- uploaded: Feb 9, 2008
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Radio Orbit Podcast
The Mayan culture has undergone substantial changes throughout its existence. It is part of the wider context of Mesoamerican civilization that stretched from Central America into the present-day southern United States. This civilization was based on the cultivation of maize and shared the sacred 260-day calendar. It is estimated that the Maya started to cultivate maize about 5000 years ago, around the time set for the beginning of their Long Count. It is however only about the time of Christ that we can talk about the emergence of a high culture among the Maya.
Especially after the beginning of the so-called Classical Period around AD 250 the city-states of the Maya emerge in their full splendor. It is in this time that a system of rule by shaman kings emerges in a literate culture with an advanced calendrical system. While most visitors will look upon these sites as "ruins" they still play a role as ceremonial sites for the contemporary descendants of the ancient Maya.
The Mayan calendar is associated with nine creation cycles, which represent nine levels of consciousness or Underworlds as symbolized by the Mayan pyramids. This pyramidal structure of consciousness development can explain things as disparate as the common origin of world religions and the modern complaint that time seems to be moving faster.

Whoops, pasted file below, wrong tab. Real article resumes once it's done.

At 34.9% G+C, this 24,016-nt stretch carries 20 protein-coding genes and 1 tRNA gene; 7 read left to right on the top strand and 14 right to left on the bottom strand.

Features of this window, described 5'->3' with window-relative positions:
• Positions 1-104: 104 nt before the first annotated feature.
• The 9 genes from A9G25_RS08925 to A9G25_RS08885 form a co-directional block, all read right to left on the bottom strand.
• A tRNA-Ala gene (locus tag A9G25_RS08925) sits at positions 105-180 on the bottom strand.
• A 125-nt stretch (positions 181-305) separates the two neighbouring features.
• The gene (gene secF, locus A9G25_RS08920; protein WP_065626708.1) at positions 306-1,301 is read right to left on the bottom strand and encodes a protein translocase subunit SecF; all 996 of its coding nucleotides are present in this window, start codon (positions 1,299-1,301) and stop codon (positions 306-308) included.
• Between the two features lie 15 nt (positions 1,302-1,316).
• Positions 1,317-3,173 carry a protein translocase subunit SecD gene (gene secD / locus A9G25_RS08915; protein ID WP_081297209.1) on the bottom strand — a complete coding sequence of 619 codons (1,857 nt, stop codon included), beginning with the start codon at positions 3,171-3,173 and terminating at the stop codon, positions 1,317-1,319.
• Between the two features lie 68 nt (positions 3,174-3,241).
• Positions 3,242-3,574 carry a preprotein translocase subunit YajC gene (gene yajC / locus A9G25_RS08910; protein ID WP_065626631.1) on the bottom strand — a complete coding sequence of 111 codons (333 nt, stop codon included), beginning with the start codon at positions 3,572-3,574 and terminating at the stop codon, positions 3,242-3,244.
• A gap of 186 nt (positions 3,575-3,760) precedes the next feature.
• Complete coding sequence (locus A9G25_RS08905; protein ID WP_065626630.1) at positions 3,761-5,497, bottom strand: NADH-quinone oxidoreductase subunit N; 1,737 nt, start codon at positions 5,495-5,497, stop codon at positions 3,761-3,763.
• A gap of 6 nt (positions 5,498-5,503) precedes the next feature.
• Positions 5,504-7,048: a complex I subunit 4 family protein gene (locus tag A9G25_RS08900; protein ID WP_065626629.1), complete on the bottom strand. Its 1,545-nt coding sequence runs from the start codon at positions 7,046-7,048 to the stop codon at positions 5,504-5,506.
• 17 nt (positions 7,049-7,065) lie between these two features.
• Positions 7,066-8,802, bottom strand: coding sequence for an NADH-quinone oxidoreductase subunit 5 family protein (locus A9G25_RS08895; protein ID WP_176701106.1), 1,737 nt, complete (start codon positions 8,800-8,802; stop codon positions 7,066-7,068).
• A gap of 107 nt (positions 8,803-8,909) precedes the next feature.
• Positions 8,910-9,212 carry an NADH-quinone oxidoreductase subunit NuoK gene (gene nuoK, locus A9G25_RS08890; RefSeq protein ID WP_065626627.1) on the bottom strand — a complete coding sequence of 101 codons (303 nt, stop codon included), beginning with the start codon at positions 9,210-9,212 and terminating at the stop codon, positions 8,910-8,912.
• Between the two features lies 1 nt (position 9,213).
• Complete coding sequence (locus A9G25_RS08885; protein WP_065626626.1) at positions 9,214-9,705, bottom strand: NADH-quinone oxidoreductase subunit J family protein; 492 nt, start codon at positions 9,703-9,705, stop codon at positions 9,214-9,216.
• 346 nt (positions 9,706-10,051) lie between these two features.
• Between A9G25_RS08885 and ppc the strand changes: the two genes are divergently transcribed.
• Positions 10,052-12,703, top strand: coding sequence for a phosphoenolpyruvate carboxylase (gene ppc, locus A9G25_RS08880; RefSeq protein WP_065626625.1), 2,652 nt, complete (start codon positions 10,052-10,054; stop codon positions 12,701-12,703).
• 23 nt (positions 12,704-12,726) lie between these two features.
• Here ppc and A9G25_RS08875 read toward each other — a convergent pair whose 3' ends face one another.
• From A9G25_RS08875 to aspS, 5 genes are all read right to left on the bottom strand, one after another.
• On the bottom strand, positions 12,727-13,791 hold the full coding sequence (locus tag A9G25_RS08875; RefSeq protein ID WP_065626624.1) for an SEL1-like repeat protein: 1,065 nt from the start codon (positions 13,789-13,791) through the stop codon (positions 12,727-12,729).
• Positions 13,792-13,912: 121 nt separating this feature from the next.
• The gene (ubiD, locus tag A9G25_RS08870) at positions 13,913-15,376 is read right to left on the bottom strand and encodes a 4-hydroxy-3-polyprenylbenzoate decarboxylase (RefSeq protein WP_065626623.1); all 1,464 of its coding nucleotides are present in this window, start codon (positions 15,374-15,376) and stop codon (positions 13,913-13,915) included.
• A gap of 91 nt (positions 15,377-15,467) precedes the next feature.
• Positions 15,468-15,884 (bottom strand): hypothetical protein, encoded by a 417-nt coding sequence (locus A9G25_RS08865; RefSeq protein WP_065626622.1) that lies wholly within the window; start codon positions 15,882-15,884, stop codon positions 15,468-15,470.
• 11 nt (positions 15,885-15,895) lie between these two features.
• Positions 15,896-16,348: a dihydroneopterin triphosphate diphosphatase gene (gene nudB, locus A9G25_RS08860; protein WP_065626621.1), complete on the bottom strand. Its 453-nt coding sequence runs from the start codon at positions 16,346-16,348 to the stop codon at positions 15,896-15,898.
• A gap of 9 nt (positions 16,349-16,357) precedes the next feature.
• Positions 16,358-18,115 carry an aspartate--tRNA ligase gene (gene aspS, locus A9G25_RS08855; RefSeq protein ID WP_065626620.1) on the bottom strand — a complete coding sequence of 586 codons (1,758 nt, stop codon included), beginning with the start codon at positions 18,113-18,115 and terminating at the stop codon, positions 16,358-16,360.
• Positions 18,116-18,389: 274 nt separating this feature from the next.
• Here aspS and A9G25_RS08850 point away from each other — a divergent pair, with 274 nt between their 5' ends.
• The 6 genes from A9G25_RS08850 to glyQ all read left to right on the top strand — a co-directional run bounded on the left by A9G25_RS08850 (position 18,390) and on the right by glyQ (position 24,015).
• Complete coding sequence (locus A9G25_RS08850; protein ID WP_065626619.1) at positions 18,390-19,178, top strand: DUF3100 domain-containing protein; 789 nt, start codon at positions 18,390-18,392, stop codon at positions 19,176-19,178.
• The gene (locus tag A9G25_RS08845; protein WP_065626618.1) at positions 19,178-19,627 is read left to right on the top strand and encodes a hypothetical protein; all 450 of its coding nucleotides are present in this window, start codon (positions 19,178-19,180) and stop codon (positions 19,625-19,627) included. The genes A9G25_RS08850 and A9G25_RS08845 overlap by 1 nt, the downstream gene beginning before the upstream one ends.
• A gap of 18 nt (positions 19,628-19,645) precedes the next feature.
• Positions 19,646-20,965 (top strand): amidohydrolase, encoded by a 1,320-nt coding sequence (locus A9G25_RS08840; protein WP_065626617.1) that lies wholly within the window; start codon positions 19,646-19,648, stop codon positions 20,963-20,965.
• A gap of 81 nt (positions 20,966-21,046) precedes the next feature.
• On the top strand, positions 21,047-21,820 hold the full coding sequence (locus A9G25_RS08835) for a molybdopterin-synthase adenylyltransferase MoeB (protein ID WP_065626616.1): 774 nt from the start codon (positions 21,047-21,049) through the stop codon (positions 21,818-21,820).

Time, in fact, is speeding up as we transition from the materialist Planetary Underworld that still governs us to a new and higher frequency of consciousness, the Galactic Underworld, in preparation for the final Universal level of conscious Enlightenment.
The Mayan calendar is thus a spiritual device that enables a greater understanding of the evolution of consciousness driving human history and the concrete steps we can take to align ourselves with this cosmic evolution toward Enlightenment.
For simplicity, the Mayan calendar system is usually referred to as â??The Mayan Calendarâ?. This term then really refers to a system of interconnected calendrical cycles of the Maya. It would however also be a misunderstanding if we said that the Maya had many different calendars. Everything in the Cosmos is related, and the same is true for the calendrical cycles that the Maya were using to describe its evolution and changing energies.
Hence, the various calendrical cycles of the Maya are related much as the cogs on the cogwheels in a machine. In principle this is not very different from the Gregorian way of counting time, where not only the date in the month changes every day, but also the weekday. In the same way, as the day sign changes in the sacred Mayan 260-day calendar, so does the number of that day and its place in the longer Heavens and Underworlds. A given day is hence defined with symbols that belong to many different calendars or counts.